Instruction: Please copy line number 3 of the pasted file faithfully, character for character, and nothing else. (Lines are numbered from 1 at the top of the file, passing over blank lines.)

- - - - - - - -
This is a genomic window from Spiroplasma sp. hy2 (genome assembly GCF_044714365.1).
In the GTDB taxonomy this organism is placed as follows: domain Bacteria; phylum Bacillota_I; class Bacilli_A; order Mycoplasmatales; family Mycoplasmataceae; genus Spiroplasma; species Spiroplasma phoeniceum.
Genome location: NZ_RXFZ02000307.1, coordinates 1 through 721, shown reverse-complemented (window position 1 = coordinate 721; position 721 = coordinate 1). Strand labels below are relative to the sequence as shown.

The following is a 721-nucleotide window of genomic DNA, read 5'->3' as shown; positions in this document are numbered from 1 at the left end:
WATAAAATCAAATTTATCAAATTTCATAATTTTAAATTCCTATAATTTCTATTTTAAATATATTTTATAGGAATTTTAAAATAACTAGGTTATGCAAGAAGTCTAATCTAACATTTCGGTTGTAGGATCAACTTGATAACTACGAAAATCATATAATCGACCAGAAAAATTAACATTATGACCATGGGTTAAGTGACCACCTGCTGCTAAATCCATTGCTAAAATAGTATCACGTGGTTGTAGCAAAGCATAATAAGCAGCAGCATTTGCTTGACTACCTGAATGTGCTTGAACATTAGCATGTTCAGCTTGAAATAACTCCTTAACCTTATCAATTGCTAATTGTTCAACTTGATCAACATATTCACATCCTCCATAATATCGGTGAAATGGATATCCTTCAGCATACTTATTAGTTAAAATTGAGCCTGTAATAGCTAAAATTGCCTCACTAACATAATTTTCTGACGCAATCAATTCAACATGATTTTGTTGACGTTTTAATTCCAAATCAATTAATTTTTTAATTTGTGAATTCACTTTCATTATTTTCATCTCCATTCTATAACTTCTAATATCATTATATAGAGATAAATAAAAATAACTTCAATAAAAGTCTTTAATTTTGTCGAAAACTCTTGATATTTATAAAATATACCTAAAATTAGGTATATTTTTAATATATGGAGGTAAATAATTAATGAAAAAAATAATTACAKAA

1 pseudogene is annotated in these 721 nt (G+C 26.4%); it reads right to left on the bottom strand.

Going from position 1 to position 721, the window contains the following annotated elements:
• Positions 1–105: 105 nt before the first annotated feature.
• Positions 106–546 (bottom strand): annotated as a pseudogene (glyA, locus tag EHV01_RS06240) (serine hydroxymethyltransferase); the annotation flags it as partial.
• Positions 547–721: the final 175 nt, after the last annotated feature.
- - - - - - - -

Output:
Genome location: NZ_RXFZ02000307.1, coordinates 1 through 721, shown reverse-complemented (window position 1 = coordinate 721; position 721 = coordinate 1). Strand labels below are relative to the sequence as shown.